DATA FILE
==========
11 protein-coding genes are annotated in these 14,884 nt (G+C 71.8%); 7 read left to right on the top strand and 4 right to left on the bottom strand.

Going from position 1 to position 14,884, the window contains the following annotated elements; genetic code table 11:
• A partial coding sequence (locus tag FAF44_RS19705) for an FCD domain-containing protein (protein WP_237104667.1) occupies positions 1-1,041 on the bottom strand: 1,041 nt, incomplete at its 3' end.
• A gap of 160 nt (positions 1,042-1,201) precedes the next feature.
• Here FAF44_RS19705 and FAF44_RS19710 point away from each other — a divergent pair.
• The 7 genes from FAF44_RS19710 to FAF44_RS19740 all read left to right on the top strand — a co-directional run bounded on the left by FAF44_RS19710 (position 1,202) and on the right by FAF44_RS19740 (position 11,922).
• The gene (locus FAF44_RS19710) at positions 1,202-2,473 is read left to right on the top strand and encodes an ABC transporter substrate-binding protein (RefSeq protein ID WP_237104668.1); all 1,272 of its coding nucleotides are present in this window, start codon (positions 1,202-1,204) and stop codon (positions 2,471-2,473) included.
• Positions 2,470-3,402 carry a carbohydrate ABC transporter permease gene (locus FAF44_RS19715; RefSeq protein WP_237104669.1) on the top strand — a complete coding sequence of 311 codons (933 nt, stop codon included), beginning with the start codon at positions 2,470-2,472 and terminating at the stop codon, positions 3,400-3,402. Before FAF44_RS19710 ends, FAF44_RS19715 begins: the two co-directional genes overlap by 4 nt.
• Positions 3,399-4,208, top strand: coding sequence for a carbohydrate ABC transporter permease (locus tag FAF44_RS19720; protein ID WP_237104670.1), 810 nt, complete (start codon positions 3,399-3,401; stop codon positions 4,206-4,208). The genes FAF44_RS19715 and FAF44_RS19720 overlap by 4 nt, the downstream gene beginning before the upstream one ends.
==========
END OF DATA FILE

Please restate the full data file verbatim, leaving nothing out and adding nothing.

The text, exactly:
11 protein-coding genes are annotated in these 14,884 nt (G+C 71.8%); 7 read left to right on the top strand and 4 right to left on the bottom strand.

Going from position 1 to position 14,884, the window contains the following annotated elements; genetic code table 11:
• A partial coding sequence (locus tag FAF44_RS19705) for an FCD domain-containing protein (protein WP_237104667.1) occupies positions 1-1,041 on the bottom strand: 1,041 nt, incomplete at its 3' end.
• A gap of 160 nt (positions 1,042-1,201) precedes the next feature.
• Here FAF44_RS19705 and FAF44_RS19710 point away from each other — a divergent pair.
• The 7 genes from FAF44_RS19710 to FAF44_RS19740 all read left to right on the top strand — a co-directional run bounded on the left by FAF44_RS19710 (position 1,202) and on the right by FAF44_RS19740 (position 11,922).
• The gene (locus FAF44_RS19710) at positions 1,202-2,473 is read left to right on the top strand and encodes an ABC transporter substrate-binding protein (RefSeq protein ID WP_237104668.1); all 1,272 of its coding nucleotides are present in this window, start codon (positions 1,202-1,204) and stop codon (positions 2,471-2,473) included.
• Positions 2,470-3,402 carry a carbohydrate ABC transporter permease gene (locus FAF44_RS19715; RefSeq protein WP_237104669.1) on the top strand — a complete coding sequence of 311 codons (933 nt, stop codon included), beginning with the start codon at positions 2,470-2,472 and terminating at the stop codon, positions 3,400-3,402. Before FAF44_RS19710 ends, FAF44_RS19715 begins: the two co-directional genes overlap by 4 nt.
• Positions 3,399-4,208, top strand: coding sequence for a carbohydrate ABC transporter permease (locus tag FAF44_RS19720; protein ID WP_237104670.1), 810 nt, complete (start codon positions 3,399-3,401; stop codon positions 4,206-4,208). The genes FAF44_RS19715 and FAF44_RS19720 overlap by 4 nt, the downstream gene beginning before the upstream one ends.